Gig Workers and Freelancers: Have you Found a Golden Ticket?

Remember Willy Wonka’s Chocolate Room? An entire world made of edible (eatable?) stuff! How would you attack that amazing place and its contents? Would you scamper around, sampling as much as you could, or are you more like Augustus Gloop – focusing on that crazy awesome chocolate river?

While your candy preferences might not correlate with your freelancer/solopreneur skill set, the decision to focus on one flavor of work, or go for mixed bag of projects, can cause more than stress eating, so it might help to “weigh” a few things before you end up in a sugar coma!

Grab One King Size Bar or a Whole Bag of Different Stuff?

There are some pros for specializing – like making more money, especially if your skill addresses an underserved niche. It tells your buyer that you have coveted knowledge and experience which makes you a rarer breed. However, it can also mean in the near-term that you must forego those rent-paying gigs as you network and sell to those looking for you specific skill. Or, you could patiently wait for that word-of-mouth thing to happen.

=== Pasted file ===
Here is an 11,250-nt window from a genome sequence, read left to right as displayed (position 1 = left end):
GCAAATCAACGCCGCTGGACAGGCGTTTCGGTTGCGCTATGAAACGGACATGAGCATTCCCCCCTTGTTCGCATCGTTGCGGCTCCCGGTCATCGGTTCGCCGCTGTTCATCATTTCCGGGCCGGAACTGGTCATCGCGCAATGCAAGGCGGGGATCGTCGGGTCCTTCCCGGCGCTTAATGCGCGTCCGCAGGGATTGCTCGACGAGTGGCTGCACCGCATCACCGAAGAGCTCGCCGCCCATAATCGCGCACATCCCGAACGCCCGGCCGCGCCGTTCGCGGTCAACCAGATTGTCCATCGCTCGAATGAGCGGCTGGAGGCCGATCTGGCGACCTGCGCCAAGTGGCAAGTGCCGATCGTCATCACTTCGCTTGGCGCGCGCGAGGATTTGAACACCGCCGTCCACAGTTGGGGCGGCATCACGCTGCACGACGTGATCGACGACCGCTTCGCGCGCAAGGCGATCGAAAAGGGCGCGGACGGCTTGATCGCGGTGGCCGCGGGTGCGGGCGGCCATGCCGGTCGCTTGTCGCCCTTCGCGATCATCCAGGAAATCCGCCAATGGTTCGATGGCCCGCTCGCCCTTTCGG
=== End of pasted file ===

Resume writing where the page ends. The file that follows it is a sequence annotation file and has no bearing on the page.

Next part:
If you are a generalist, you likely see a more consistent flow of gigs, but you could find yourself playing catch-up on your own dime if you need to have job specific skills. Also, while there is often more work for you mixed baggers, there is often more competition for it which might make for ugly compromises on fees.

Three things to remember:

There’s no right or wrong answer. If you’re stuck between a dark chocolate only vs. a skittles/sour patch kids/salted caramel combo, maybe you aren’t ready to commit to any one flavor of work. Maybe mixing things up will give you the time to explore new skills and develop one you have a true appetite for. It might be a niche you hadn’t considered. Your decision depends on many factors, but keep a few things in mind:

  1. What matters most to you right now, (i.e. why did you opt to freelance in the first place?). Cash flow, passion, meaningful projects, or personal flexibility are just a few decision drivers.
  2. You can change your mind! You might start selling talents A, B, and C and accidentally collide with Talent Z in one of your projects. Good news! You can pivot!
  3. What excites you? Selling yourself to buyers will be easier (and way more fun) when your passion is obvious. Lack of enthusiasm is hard to disguise, and a perceptive customer will spot it.

For employers, working with you for the first time can be stressful. Taking on untried talent can feel risky. So, show them confidence in what you have to offer (specific or general) and your genuine appetite for the project. It will be a great step towards landing the gig.

Authenticity and conviction rule so pick Mint Sugar Grass and Wonka Swirls Lollipops, or stand under the Gummy Bear Tree, just remember “If you want to view paradise, simply look around and do it!”

Leave a Reply

Scroll to Top